Martin Bashir | February 19, 2013
>>> nine, nine.
>> it's taken a while, but we may have finally found something that makes sense from the mouth of herman cain . it is the number nine. in his state of the union address , the president urged congress to raise the minimum page to $9 an hour. republicans immediately rejected this as a job killing exercise in big government . but once again it's their math that just doesn't add up. joining us now is former chief economic adviser to the vice president and senior fellow at the center on budget and policy priorities , the great jared bernstein. jared , okay, tell us. why is the number nine the right number at the right time when it comes to the minimum wage ?
>> because if you look at the history of minimum wage increases, they've always been in the kind of range that we're contemplating if we're talking about going from the current federal level of $7.25 to $9 in 2015 . the chart that you're showing there is one that i made over the weekend. i don't know what you do for fun on the weekends, but i like to take the alog rhythm of minute pages -- thanks for allowing me to talk about log rhythms on television. if there are children questioning whether you use your math in real life , sometimes you do. this shows that historically percentage changes in minimum wage increases have all been fairly much in the same change and that range right now would take us to about $9 an hour. that's important because at that range you don't see the kind of job loss effects that opponents predict.
>> okay. jared , well, you have just offered us some mathematical science . here is what republicans think of raising the minimum wage . take a listen.
>> you raise the price of employment, guess what happens? you get less of it.
>> i want people to make a lot more than $9. $9 is not enough. the problem is that if you can't do that by mandating it in the minimum wage laws.
>> he spoke of workers minimum wages instead of their maximum potential.
>> i think it's inflationary. i think it actually is counterproductive in many ways. you end up costing jobs from people who are the bottom rung of the economic ladder.
>> here we have republicans say the diametric opposite of what you just asserted. respond to that.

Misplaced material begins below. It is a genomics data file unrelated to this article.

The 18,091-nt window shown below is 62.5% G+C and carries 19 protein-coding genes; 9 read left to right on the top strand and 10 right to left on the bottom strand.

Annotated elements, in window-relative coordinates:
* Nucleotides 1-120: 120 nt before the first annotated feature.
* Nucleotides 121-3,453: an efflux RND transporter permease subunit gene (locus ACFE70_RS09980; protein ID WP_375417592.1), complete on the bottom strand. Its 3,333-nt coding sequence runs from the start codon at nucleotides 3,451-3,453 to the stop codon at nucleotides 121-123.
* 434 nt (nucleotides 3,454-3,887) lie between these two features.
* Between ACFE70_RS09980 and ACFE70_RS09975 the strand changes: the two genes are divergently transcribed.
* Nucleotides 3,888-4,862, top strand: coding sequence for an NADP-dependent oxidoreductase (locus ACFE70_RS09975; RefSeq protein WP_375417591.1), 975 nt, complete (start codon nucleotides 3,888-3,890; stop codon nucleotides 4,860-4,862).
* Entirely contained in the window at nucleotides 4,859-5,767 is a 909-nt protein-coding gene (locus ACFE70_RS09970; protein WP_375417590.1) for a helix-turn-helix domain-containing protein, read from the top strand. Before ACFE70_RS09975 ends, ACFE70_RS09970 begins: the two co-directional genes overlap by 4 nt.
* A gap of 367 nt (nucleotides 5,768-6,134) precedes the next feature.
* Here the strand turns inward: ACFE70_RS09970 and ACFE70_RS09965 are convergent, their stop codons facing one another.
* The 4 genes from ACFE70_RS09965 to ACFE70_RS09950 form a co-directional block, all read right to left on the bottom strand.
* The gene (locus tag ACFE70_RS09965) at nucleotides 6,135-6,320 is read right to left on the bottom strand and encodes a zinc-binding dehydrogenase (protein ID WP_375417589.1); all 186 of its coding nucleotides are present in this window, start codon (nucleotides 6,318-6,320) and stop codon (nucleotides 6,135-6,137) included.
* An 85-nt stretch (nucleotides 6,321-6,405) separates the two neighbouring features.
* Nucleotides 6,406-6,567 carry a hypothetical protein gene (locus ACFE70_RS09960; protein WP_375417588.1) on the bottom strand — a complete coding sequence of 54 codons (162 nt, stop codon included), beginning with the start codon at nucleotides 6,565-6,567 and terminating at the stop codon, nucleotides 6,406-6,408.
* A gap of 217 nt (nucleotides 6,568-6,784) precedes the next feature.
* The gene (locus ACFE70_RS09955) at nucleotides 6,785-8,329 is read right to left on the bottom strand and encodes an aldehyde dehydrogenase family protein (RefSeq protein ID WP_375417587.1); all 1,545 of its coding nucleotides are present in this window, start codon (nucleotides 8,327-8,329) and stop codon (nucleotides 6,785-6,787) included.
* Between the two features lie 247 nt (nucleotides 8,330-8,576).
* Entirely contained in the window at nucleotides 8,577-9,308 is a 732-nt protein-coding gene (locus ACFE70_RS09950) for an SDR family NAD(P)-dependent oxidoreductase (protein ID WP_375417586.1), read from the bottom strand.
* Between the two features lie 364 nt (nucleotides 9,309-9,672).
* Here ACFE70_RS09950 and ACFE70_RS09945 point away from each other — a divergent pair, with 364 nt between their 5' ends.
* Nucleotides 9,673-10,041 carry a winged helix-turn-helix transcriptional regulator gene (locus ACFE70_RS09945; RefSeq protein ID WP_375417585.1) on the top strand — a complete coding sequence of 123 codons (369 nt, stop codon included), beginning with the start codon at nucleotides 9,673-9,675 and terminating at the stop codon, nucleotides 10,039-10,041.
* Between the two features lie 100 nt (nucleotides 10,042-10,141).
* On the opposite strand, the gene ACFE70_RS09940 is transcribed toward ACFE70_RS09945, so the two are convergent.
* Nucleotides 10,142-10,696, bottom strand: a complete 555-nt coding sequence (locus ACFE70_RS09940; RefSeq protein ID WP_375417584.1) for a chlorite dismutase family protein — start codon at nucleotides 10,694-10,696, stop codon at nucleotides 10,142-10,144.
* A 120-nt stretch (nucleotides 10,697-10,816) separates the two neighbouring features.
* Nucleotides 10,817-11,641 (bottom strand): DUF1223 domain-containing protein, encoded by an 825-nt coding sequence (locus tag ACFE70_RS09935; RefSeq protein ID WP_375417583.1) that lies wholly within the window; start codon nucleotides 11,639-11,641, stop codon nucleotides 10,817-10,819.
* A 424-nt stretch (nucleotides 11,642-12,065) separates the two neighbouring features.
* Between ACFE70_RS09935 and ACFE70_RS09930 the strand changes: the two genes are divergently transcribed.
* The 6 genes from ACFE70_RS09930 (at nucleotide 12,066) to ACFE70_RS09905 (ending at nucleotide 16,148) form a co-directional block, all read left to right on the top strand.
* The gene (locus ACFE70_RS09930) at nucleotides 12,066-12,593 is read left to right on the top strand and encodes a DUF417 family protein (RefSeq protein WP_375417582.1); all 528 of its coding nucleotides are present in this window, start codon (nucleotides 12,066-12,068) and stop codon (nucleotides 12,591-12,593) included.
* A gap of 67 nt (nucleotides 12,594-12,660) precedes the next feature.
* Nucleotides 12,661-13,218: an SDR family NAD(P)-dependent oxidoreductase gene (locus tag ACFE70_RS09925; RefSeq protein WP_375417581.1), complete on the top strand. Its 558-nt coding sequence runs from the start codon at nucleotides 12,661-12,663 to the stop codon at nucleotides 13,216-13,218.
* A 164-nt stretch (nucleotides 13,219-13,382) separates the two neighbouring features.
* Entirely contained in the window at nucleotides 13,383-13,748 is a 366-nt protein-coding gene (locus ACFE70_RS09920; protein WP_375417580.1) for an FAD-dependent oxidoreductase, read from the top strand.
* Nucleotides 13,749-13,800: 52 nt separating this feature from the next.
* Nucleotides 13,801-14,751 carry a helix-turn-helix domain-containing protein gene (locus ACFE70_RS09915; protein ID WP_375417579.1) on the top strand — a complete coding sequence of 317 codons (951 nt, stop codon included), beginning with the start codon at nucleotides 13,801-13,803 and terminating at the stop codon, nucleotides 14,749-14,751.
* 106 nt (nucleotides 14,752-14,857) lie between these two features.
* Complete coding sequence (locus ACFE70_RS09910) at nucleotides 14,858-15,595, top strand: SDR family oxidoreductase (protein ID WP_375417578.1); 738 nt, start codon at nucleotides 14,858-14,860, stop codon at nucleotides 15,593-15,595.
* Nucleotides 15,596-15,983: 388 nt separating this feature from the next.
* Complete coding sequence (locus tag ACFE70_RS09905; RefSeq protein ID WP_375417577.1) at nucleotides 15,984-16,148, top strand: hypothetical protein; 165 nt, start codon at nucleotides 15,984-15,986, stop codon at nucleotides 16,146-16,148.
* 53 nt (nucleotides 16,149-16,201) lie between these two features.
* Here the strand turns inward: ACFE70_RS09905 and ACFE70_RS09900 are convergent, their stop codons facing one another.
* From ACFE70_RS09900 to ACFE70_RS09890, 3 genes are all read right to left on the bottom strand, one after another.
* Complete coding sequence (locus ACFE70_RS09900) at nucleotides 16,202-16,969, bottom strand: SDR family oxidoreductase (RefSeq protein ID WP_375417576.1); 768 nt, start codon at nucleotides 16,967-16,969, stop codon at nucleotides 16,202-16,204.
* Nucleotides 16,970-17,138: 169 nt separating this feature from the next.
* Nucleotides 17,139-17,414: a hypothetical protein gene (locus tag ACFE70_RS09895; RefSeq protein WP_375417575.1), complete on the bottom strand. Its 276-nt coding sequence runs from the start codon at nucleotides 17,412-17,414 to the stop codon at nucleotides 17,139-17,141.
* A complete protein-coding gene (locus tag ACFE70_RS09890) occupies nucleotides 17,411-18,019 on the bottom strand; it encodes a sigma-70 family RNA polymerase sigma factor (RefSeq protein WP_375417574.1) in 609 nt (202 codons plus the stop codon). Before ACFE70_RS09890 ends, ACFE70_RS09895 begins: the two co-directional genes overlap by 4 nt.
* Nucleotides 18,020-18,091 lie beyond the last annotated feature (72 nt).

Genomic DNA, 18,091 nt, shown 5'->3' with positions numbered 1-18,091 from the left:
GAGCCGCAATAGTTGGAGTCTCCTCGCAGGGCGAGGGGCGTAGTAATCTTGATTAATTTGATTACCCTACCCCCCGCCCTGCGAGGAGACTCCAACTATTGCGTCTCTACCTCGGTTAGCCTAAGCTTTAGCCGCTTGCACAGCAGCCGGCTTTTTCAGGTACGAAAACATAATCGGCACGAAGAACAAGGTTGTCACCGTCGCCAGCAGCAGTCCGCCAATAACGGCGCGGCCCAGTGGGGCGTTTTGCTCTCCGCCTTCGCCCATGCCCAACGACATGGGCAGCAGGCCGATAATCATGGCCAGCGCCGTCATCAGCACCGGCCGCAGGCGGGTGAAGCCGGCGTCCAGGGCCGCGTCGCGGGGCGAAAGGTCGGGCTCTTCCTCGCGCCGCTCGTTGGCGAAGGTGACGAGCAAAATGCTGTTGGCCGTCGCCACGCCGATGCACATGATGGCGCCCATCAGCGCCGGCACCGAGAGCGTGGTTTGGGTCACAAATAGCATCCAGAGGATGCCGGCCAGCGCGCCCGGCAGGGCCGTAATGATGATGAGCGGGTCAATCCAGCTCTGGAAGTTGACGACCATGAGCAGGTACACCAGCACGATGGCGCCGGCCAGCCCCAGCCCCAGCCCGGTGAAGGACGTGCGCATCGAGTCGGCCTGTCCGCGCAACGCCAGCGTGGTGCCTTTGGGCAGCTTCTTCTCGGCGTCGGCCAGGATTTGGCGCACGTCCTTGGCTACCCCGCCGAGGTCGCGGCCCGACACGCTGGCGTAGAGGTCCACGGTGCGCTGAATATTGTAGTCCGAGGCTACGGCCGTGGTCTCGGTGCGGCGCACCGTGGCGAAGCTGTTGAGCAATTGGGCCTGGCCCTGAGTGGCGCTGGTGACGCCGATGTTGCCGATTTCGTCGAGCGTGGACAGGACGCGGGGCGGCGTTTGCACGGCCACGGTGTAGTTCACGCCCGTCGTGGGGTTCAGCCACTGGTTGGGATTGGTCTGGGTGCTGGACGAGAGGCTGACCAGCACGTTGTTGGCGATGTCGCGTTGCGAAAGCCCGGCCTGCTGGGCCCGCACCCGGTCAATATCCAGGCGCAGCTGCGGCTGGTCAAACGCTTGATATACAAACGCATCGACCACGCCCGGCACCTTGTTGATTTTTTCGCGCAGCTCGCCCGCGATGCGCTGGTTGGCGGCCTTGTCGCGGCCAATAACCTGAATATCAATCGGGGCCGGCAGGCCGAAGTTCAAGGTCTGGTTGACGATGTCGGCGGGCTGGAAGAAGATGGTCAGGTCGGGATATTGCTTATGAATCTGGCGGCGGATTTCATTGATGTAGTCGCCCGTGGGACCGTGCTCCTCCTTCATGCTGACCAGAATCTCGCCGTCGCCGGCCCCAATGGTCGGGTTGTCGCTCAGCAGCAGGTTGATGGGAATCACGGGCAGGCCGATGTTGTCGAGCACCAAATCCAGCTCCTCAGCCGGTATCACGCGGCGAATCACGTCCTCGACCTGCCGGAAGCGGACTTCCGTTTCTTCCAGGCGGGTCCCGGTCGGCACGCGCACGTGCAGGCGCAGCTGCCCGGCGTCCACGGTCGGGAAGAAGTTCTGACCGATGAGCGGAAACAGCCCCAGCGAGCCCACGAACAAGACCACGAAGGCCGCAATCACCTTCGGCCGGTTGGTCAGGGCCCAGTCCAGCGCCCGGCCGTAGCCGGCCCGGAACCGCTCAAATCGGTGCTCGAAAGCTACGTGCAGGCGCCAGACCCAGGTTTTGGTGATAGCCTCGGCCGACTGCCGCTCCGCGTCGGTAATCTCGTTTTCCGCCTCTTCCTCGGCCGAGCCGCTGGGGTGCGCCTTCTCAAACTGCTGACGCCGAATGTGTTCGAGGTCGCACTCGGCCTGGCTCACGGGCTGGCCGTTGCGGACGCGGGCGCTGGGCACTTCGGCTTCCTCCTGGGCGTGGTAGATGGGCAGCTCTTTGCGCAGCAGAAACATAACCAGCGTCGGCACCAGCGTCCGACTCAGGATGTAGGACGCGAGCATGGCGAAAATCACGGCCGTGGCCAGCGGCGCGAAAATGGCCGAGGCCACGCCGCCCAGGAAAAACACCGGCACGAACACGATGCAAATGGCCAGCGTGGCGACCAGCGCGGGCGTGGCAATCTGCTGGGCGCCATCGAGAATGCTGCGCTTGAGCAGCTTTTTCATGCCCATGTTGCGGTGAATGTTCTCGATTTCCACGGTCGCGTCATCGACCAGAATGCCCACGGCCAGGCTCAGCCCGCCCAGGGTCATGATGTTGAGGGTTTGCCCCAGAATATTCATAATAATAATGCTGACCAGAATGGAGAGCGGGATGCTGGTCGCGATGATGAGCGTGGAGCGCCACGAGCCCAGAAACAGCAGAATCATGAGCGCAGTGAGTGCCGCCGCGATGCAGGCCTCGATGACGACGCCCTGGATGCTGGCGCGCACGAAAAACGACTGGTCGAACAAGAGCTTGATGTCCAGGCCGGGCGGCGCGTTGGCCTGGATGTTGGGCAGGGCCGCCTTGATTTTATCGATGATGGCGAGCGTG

>> there is a long, long history of research on this question, but, yes, you do have to be willing to entertain evidence to understand that research. what it shows is that increases in the minimum wage of the magnitude we're con templating, again, going from $7.25 to $9 over a couple years, have historically been associated not with job loss effects of the type you just heard, but with actually doing what they're supposed to do, which is returning low wage workers a bit more of the economic growth that has done an end run around them for the last few decades. i mean, we have raised the federal minimum wage dozens of times. we have 19 states with their own minimum wages . this provides something rare in economics, a natural experiment where we can investigate the impact of these increases. it's not to say that a minimum wage increase never results in someone losing a job or getting fewer hours --
>> no one is suggesting that.
>> right. the question is are the net benefits positive for low wage workers? and the evidence is that they are hugely so, exactly the opposite of all the rhetoric you just heard.
>> that's one thing. but, jared , the average salary of someone on the minimum wage is currently about $14,500, which is below the poverty line . we're talking about working poverty line . raising it to $9 would mean an increase of about $3,500. now, that may not seem a lot to people like us , but in reality that is a massive difference in percentage and proportional terms to the income of someone currently on the minimum wage .
>> that's absolutely right. and, you know, we can actually get away from the percentages and think about what this means to people. the president said in the state of the union , that's the difference between the food bank and the grocery. look, if you provide someone at that level of income with another few thousand dollars a year, it really does mean that perhaps they can get those groceries they need, that they can perhaps provide something for their kids that they otherwise couldn't, and that they don't necessarily have to be so dependent on other government policies that would help them, that their actual wage that they can draw from the job market is more commensurate with a fair wage, something they themselves are contributing to the economy's growth.
>> jared bernstein, i and our audience are delighted you spend your weekends working on this because you just presented the skints of the minimum wage . i wish paul ryan was listening.
>> thank you, martin.